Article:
PROVO -- Brigham Young University and the University of Utah both rank among the top 10 colleges nationwide at turning ideas into cash.
An analysis of patent and licensing efforts indicates the two rivals on the football field also jostle for attention from investors seeking to make quick bucks on newfangled gadgets.
The study, published Friday in The Chronicle of Higher Education, is based on data voluntarily submitted each year to the Association of University Technology Managers.
Reports from 1996 to 2000 were scrutinized by researchers to determine if the country's public and private universities handle intellectual property of professors with care.
The study ranks schools for their ability to successfully take research into the marketplace. It also shows which colleges are seeing huge returns on small investments in research and pinpoints a number of colleges with big research budgets but small invention-royalty returns.
"This work can be very rewarding for the inventor," says Jayne F. Carney, director of the U.'s technology transfer office.
"Most people are at the university to push back the boundaries of knowledge," she said. "It becomes more exciting when that knowledge can help the public, too."
Only complete data from 118 schools was evaluated.
In the study, BYU ranks No. 1 in the number of inventions reported per $1 million spent in research.
BYU boasts the highest number of start-up companies per $10 million spent on research and ranks third best in the amount of money earned from licenses in comparison to money spent.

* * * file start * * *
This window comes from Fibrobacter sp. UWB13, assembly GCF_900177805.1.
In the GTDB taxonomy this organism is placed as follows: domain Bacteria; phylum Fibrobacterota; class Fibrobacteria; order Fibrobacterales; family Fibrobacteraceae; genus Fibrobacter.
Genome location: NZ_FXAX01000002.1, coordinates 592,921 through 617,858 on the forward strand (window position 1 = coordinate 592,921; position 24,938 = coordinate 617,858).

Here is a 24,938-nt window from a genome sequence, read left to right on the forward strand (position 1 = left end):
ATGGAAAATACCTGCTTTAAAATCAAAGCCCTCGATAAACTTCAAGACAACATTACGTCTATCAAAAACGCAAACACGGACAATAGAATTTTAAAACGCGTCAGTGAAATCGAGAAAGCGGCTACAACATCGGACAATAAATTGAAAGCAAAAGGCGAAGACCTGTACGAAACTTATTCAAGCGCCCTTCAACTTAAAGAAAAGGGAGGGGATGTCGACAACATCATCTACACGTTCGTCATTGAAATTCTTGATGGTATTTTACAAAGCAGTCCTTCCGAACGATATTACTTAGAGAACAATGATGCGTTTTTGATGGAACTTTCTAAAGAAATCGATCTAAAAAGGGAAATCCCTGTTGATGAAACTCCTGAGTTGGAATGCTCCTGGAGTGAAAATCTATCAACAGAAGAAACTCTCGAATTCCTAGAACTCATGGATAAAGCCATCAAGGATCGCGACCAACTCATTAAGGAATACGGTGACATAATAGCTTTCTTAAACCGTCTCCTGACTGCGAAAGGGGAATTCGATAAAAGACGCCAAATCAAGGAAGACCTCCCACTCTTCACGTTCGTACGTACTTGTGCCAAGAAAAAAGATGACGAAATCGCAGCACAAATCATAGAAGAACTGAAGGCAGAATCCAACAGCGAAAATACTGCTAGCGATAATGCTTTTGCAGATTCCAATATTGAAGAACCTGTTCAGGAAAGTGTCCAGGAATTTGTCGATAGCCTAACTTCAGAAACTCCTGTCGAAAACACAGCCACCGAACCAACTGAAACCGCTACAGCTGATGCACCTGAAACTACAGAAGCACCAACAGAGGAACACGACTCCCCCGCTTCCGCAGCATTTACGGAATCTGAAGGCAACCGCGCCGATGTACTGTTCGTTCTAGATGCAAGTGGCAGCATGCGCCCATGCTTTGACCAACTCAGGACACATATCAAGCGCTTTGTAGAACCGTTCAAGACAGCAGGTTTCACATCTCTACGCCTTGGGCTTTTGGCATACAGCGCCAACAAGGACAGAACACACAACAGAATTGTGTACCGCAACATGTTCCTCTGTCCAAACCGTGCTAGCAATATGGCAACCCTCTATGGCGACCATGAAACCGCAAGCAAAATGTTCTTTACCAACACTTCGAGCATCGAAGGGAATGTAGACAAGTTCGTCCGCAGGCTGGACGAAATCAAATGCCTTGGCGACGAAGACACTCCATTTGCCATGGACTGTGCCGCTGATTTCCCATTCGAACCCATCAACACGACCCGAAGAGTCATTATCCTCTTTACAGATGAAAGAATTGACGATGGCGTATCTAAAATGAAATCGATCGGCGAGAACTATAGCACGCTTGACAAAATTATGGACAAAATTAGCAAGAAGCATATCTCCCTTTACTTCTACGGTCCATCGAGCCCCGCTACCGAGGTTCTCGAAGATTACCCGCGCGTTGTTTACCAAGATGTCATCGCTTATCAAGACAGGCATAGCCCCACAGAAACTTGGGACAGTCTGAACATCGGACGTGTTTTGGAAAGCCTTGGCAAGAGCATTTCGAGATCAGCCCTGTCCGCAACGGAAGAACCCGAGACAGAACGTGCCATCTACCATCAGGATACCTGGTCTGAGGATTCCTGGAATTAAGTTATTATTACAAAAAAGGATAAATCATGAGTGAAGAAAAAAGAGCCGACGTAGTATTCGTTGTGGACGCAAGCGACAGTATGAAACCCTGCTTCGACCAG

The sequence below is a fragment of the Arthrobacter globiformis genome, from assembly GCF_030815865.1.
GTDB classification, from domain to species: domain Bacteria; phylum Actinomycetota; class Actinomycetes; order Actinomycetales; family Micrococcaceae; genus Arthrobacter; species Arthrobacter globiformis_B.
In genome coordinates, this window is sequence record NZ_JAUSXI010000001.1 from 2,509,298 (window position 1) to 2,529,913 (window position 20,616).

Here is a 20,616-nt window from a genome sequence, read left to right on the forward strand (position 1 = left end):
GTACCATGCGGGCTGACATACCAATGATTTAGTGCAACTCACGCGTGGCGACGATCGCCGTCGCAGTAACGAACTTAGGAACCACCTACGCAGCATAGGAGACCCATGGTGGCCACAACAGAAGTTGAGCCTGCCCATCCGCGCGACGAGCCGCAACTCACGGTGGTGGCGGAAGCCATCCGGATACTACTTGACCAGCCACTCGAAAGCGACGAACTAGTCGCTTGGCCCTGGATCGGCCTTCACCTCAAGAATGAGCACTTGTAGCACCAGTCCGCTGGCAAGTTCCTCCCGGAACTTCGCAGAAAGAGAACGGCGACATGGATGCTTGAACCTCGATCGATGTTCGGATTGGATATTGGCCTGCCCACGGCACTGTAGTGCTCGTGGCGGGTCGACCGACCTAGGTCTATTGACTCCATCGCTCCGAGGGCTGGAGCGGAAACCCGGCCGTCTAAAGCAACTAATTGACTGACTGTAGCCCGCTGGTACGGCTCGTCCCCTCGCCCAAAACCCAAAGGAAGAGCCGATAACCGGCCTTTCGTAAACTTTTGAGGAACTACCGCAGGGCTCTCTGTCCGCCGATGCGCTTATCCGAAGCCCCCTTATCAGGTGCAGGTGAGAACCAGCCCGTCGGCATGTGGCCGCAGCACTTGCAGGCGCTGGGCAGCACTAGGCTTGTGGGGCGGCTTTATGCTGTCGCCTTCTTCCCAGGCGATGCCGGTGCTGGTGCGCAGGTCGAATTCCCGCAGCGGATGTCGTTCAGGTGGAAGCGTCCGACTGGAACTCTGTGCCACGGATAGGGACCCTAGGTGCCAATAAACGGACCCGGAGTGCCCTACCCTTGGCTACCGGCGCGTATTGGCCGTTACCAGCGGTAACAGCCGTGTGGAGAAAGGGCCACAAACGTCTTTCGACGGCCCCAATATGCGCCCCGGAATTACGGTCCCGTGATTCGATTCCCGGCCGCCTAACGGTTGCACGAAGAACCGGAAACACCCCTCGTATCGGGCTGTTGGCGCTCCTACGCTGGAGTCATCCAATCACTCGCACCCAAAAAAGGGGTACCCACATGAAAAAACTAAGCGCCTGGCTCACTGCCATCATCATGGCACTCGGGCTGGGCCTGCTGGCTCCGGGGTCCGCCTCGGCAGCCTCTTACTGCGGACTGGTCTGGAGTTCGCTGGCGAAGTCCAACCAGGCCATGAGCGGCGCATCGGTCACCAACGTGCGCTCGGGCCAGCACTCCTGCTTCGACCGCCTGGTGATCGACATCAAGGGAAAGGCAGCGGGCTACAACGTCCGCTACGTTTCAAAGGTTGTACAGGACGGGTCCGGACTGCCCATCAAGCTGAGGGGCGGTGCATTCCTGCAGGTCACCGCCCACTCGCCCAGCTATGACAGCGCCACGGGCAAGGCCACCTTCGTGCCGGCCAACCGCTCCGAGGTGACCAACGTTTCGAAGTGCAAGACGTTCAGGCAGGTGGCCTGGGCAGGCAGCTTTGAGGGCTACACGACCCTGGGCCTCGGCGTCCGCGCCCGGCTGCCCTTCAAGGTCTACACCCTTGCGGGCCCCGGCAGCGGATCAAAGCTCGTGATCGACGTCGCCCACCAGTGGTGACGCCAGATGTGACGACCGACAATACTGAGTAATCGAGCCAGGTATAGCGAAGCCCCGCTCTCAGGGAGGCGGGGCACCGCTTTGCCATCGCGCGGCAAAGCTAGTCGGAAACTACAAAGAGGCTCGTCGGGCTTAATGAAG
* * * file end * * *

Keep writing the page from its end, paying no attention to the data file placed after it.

Lynn Astle, director of BYU's technology transfer office, says the school shone on the Chronicle's scorecard largely because BYU patents have yielded solid returns in comparison with the school's $15 million to $20 million yearly research budget.
From 1996 to 2000, BYU saw a return of 23 cents for every dollar spent on research, according to the Chronicle's study.
"BYU's prime object is to teach students," Astle said. "And we do research to teach them."
Astle said the LDS Church-owned school has three "moneymakers" that bring in nearly half of the $3 million to $5 million in royalties earned yearly by the school.
Two of the main inventions -- one is a new kind of hearing aid and the other is a computer program that models groundwater systems -- were made available through spin-off companies.
The most lucrative license, he said, is a leukemia-treating drug licensed to a subsidiary of Johnson & Johnson.
"We have really good, entrepreneurial faculty," said Astle. "We couldn't do anything if we didn't have good ideas to sell."
The U., which earns an average of $44,720 per license on university patents, ranked No. 8 in the number of inventions disclosed per $1 million spending on research.
The state's flagship school, which also has the only higher-education medical center, excels at helping inventions reach the public while also stimulating economic growth.
Biopharmaceutical company Myriad Genetics and Evans & Sutherland Computer Corp. are two examples of start-up companies based on U. research.
In a four-year period, U. research spurred the opening of 35 spin-off firms. That places the U. as the sixth most-effective institution for putting university research in the hands of investors who then start new companies to make the product.
The U., which started an office to oversee patent development 35 years ago, also is the fifth most effective college in helping create start-up companies per $10 million spent on research, according to the analysis. "It's reflective of the culture in Utah," says Carney, whose office files disclosures for nearly 200 inventions each year. "It's a very entrepreneurial state."